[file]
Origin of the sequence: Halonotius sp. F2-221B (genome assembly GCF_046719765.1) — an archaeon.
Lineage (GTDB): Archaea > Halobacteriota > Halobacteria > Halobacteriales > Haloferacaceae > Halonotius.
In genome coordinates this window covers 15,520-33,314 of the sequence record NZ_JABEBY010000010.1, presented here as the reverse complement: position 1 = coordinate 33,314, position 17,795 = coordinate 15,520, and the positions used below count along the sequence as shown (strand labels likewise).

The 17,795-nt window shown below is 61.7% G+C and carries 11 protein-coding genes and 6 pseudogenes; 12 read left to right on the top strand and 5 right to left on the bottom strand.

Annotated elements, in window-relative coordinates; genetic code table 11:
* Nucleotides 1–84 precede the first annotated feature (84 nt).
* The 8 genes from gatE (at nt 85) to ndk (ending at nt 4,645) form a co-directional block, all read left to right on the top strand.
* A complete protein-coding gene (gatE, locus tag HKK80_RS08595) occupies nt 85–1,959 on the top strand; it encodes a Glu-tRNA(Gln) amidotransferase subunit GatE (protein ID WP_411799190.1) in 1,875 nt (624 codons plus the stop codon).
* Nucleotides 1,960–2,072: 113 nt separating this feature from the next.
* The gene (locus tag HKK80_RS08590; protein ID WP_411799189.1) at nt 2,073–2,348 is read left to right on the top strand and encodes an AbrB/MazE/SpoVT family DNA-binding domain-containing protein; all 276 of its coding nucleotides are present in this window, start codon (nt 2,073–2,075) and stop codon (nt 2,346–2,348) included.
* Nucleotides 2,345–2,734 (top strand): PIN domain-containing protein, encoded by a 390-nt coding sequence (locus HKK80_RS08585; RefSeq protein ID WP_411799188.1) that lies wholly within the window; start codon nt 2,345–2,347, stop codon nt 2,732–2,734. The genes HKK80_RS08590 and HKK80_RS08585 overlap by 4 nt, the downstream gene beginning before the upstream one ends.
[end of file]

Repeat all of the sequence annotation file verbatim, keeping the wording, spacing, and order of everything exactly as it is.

Origin of the sequence: Halonotius sp. F2-221B (genome assembly GCF_046719765.1) — an archaeon.
Lineage (GTDB): Archaea > Halobacteriota > Halobacteria > Halobacteriales > Haloferacaceae > Halonotius.
In genome coordinates this window covers 15,520-33,314 of the sequence record NZ_JABEBY010000010.1, presented here as the reverse complement: position 1 = coordinate 33,314, position 17,795 = coordinate 15,520, and the positions used below count along the sequence as shown (strand labels likewise).

The 17,795-nt window shown below is 61.7% G+C and carries 11 protein-coding genes and 6 pseudogenes; 12 read left to right on the top strand and 5 right to left on the bottom strand.

Annotated elements, in window-relative coordinates; genetic code table 11:
* Nucleotides 1–84 precede the first annotated feature (84 nt).
* The 8 genes from gatE (at nt 85) to ndk (ending at nt 4,645) form a co-directional block, all read left to right on the top strand.
* A complete protein-coding gene (gatE, locus tag HKK80_RS08595) occupies nt 85–1,959 on the top strand; it encodes a Glu-tRNA(Gln) amidotransferase subunit GatE (protein ID WP_411799190.1) in 1,875 nt (624 codons plus the stop codon).
* Nucleotides 1,960–2,072: 113 nt separating this feature from the next.
* The gene (locus tag HKK80_RS08590; protein ID WP_411799189.1) at nt 2,073–2,348 is read left to right on the top strand and encodes an AbrB/MazE/SpoVT family DNA-binding domain-containing protein; all 276 of its coding nucleotides are present in this window, start codon (nt 2,073–2,075) and stop codon (nt 2,346–2,348) included.
* Nucleotides 2,345–2,734 (top strand): PIN domain-containing protein, encoded by a 390-nt coding sequence (locus HKK80_RS08585; RefSeq protein ID WP_411799188.1) that lies wholly within the window; start codon nt 2,345–2,347, stop codon nt 2,732–2,734. The genes HKK80_RS08590 and HKK80_RS08585 overlap by 4 nt, the downstream gene beginning before the upstream one ends.